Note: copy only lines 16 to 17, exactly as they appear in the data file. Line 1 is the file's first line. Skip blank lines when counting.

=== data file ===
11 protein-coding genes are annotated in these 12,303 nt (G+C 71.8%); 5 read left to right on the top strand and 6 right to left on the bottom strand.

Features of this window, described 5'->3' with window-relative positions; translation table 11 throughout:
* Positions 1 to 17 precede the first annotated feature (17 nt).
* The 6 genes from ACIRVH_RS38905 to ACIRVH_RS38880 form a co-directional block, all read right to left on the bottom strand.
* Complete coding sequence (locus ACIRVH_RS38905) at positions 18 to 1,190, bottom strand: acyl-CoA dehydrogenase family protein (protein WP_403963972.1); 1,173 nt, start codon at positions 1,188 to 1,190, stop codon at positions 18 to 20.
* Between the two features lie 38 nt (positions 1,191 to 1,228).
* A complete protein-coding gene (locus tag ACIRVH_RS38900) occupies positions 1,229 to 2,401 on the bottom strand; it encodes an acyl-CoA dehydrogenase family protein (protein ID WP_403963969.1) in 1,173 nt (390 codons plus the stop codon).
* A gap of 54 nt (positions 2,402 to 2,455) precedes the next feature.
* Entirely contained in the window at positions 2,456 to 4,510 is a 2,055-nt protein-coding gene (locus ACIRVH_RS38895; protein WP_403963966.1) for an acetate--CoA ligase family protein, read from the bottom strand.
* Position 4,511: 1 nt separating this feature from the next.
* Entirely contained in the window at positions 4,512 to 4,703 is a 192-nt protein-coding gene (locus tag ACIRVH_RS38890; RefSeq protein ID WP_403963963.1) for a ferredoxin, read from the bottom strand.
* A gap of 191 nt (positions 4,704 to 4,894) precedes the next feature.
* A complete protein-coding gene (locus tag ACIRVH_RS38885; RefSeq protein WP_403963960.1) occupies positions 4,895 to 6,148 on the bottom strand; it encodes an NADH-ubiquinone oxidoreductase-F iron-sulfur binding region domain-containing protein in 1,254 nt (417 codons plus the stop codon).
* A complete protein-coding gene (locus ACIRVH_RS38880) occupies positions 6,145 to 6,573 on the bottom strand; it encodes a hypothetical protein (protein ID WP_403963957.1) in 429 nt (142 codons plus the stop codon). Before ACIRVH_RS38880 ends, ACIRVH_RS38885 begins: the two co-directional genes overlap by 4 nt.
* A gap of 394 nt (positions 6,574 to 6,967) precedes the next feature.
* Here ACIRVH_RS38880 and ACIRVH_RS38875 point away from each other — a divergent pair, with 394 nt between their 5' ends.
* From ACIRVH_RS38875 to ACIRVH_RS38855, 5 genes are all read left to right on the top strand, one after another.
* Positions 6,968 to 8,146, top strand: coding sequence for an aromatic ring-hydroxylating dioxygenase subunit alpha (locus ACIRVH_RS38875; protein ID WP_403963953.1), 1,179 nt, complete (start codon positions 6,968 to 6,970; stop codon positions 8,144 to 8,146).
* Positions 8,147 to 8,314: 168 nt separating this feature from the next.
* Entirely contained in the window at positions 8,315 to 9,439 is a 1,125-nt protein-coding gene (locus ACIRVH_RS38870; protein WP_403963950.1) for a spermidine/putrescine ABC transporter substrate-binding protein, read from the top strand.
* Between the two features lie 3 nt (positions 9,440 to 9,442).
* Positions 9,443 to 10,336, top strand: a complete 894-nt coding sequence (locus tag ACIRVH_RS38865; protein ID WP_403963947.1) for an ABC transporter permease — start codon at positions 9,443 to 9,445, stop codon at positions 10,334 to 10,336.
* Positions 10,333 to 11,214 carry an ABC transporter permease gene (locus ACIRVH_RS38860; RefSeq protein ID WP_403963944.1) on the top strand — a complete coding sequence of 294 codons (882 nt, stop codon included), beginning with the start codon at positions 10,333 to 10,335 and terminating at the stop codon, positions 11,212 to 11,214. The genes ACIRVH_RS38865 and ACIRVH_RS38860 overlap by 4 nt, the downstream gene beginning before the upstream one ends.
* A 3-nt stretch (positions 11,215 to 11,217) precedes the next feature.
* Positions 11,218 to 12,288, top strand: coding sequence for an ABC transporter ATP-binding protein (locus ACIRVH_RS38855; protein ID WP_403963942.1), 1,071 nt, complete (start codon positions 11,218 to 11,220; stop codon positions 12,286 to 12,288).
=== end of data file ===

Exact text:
* Here ACIRVH_RS38880 and ACIRVH_RS38875 point away from each other — a divergent pair, with 394 nt between their 5' ends.
* From ACIRVH_RS38875 to ACIRVH_RS38855, 5 genes are all read left to right on the top strand, one after another.